// This is the aggregate score for the whole website.
| union GetPlayerStatsUserFlowHealthScore()
| union ShowStaticContentUserFlowHealthScore()
| summarize YellowScore = max(YellowScore), RedScore = max(RedScore) by bin(TimeGenerated, 2m)
| extend HealthScore = 1 - (YellowScore * 0.25) - (RedScore * 0.5)
| extend ComponentName = "Website", Dependencies = "AddGameResultUserFlow,ShowStaticContentUserFlow,GetPlayerStatsUserFlow"

Bring it all together

With these examples in your toolbox, you should be able to build a rudimentary health model. Don't build something very complex before you have the simple version working, but take an iterative approach. As a first step, take a small part of your solution and start building a model:

  • Build the Health Status and Health Score queries for the components of your solution

  • Create a Health Score query for the top component. The next step is to visualize the Health Model. To do that, we'll need the following data:

    • Health Scores for each component

    • The name of each component

    • For each component, a list of other components it depends on.

We'll get that if we call all the Health Score functions together:

| union AddGameResultUserFlowHealthScore
| union GetPlayerStatsUserFlowHealthScore
| union ShowStaticContentUserFlowHealthScore
| union PublicBlobStorageHealthScore
| union KeyvaultHealthScore
| union GameServiceHealthScore
| union CheckpointStorageHealthScore
| union ResultWorkerHealthScore
| union ClusterHealthScore

// Our graph visual only needs the latest values for each component:
| summarize arg_max(TimeGenerated, *) by ComponentName,Dependencies
| project-away TimeGenerated

If we run this query on our Log Analytics instance, we see the following result:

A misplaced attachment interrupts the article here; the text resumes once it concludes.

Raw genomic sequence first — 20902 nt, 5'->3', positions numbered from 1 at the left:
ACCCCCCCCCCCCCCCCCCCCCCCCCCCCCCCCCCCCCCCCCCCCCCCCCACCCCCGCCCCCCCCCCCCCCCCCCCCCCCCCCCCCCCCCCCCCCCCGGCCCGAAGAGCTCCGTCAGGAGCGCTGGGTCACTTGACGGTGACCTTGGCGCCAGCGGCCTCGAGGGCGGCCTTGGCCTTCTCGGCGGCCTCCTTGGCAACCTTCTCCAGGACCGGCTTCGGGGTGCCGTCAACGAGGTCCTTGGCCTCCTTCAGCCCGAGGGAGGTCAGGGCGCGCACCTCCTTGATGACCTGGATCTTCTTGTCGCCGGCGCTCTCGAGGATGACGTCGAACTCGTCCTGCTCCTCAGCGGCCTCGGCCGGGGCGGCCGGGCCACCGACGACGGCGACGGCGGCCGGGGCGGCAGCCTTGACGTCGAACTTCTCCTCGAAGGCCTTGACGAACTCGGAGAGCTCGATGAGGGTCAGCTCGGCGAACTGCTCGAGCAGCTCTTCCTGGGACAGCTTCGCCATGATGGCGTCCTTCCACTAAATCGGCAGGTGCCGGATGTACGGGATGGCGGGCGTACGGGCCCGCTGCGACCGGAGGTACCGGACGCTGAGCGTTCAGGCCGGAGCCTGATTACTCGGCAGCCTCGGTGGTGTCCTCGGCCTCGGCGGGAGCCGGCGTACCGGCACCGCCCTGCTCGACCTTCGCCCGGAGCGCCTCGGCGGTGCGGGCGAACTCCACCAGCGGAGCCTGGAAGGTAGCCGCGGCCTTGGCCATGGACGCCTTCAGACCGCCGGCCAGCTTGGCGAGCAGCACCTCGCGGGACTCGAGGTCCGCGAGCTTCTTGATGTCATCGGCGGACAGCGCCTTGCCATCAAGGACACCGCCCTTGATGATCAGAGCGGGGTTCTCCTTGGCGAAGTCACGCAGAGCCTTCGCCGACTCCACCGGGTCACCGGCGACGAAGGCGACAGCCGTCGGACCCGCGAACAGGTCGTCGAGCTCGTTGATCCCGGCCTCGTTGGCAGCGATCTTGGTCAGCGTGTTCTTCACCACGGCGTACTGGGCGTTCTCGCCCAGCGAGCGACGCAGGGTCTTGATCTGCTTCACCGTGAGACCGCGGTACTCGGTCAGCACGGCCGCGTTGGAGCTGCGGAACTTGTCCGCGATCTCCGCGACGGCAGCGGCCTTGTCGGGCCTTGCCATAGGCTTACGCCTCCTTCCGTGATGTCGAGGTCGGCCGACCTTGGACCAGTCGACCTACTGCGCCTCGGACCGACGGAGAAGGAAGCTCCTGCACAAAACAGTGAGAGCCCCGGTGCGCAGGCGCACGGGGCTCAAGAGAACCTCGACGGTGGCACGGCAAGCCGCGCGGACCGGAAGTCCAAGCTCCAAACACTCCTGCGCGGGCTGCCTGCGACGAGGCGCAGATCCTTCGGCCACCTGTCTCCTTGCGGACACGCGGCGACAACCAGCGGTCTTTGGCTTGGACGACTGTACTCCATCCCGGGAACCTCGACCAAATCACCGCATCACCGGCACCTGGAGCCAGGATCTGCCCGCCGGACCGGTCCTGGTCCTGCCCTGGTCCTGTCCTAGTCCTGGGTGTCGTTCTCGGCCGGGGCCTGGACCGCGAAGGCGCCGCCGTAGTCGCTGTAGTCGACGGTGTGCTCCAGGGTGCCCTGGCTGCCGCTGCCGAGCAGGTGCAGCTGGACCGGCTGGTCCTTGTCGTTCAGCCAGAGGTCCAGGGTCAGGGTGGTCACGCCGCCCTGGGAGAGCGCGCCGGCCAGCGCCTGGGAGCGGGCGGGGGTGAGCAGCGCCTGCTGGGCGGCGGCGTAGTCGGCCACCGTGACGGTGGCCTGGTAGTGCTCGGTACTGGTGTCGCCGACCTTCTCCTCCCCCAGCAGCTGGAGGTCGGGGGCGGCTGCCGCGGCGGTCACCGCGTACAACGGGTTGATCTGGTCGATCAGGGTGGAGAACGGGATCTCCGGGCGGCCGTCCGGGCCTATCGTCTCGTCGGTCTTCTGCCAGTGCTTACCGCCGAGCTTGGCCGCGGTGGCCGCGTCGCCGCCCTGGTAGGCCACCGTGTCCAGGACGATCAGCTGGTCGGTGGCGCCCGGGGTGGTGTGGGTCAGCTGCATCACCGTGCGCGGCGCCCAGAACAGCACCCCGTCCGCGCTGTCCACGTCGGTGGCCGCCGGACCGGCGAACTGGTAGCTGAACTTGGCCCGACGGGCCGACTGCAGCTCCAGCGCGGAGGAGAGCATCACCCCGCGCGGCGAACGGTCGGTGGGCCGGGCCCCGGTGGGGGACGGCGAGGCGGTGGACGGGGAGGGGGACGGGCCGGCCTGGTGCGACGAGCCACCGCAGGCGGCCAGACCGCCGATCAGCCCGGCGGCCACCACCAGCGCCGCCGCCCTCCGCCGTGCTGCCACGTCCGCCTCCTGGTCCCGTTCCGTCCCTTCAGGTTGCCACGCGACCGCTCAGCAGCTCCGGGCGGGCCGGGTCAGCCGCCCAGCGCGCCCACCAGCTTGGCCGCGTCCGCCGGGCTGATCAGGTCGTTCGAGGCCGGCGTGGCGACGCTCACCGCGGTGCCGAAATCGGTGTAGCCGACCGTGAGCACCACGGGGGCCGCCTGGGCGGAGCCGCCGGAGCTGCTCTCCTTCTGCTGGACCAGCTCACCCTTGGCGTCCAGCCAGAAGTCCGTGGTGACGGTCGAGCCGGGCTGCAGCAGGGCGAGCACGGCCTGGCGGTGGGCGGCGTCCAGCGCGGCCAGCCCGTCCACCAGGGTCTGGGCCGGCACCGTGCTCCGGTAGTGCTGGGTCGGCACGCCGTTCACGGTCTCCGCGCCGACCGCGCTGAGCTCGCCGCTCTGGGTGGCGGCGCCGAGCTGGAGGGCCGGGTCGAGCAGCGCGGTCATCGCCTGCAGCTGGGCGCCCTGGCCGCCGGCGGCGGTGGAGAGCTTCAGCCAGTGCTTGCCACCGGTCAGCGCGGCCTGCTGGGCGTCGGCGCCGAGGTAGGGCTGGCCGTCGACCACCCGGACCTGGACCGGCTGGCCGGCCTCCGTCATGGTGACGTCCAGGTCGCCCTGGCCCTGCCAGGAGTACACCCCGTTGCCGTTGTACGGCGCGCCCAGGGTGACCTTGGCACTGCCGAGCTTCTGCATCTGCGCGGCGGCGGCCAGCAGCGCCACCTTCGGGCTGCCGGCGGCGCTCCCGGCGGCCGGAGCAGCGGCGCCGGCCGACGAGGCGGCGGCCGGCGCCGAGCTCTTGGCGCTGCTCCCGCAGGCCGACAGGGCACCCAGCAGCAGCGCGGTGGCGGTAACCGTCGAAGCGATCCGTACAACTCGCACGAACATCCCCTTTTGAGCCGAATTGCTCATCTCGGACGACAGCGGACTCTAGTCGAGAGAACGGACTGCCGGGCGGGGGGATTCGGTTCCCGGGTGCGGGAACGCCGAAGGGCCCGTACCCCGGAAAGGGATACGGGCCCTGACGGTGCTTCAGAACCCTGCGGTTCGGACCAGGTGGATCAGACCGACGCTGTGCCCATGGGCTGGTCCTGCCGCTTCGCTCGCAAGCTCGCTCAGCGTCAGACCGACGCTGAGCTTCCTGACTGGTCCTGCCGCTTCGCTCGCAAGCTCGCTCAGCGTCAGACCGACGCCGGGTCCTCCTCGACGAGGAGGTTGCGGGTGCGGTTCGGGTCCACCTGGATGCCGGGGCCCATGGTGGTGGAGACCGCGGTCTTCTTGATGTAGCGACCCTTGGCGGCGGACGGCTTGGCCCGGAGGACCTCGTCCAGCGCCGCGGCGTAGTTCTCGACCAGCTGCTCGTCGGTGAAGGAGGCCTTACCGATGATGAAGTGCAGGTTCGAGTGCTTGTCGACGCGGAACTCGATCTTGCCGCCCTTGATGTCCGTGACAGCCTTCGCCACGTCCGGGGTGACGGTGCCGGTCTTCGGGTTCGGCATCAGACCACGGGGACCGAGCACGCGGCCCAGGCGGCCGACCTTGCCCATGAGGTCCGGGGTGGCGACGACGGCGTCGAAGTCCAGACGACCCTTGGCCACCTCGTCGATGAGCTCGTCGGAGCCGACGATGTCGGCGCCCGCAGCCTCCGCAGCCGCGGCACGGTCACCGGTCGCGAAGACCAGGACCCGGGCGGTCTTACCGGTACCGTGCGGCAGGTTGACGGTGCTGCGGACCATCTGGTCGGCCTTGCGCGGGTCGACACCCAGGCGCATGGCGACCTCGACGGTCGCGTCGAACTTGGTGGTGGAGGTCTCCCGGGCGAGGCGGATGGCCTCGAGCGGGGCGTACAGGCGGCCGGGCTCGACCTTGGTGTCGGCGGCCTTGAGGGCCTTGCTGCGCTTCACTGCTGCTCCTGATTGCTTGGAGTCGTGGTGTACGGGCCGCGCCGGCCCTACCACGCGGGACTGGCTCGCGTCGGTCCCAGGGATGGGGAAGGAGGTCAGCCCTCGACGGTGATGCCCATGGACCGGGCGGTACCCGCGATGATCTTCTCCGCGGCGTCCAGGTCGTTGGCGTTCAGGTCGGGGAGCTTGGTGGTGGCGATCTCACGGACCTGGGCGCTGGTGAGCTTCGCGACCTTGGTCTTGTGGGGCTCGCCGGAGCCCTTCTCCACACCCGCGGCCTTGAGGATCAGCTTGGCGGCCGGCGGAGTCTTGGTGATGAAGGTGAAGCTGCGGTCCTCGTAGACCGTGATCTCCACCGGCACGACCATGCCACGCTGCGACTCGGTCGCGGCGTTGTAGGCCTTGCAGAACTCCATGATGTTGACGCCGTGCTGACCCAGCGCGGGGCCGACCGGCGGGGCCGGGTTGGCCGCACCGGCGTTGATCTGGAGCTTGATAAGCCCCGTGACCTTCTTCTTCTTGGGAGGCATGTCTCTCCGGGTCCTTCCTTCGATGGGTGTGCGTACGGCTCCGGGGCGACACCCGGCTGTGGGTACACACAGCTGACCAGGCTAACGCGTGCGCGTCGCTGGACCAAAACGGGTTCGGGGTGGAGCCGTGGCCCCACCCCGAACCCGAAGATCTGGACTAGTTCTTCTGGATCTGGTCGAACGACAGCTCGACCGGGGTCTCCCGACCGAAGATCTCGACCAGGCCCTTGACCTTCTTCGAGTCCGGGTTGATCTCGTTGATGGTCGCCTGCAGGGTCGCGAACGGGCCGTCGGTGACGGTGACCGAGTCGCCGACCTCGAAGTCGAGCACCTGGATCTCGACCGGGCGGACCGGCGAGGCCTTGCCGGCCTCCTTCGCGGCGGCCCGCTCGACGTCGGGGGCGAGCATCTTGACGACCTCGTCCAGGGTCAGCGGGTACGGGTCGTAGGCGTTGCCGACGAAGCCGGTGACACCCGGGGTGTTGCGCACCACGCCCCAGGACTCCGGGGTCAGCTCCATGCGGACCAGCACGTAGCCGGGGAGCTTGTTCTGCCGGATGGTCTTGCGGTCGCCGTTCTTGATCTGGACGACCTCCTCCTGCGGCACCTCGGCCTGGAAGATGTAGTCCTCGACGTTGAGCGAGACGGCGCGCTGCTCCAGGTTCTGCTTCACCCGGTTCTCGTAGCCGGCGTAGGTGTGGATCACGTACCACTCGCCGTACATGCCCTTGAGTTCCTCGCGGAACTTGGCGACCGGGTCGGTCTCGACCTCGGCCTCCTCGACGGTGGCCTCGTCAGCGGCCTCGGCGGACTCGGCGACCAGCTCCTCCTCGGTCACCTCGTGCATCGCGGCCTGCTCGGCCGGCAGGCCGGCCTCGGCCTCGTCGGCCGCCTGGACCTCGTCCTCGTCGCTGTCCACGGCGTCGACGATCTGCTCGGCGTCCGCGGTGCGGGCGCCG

Health Model - Visualization query

Sidenotes and gotchas.

There are several things you may want to consider or may run into when building your health model. They're not part of the story above to keep it simple, but I do feel they should be mentioned

Deployment Automation

Do not edit your health model queries in your production environment. Treat them as code and keep them in a repository. This will help you create a consistent health modeling experience across environments, ensure you can track the improvements you make, and allow you to revert to older versions if you mess up :). You can automatically deploy functions to a Log Analytics instance using ARM Templates, Bicep or Terraform. The resource type you're looking for is called savedSearches.

Missing Data

You'll need to figure out how you deal with missing data. Metrics like memory use are output on a schedule, so you can count on them being present. If they are no longer sent, something is wrong. But if you build the health status around the response time of an API, having no calls means no response time metrics. You decide for your solution if not having API calls is a good or a bad thing. As a remediation approach, you can use the make-series KQL operator over the series to create a default response for each time unit:

| make-series Value=avg(DurationMs) default=0 on TimeGenerated from timespanStart to timespanEnd step 1m
| mv-expand TimeGenerated, Value

Alternatively, you assume all is good if you hear nothing by appending the scoring function

| extend HealthScore = iff(isnull(HealthScore), 1.0, HealthScore)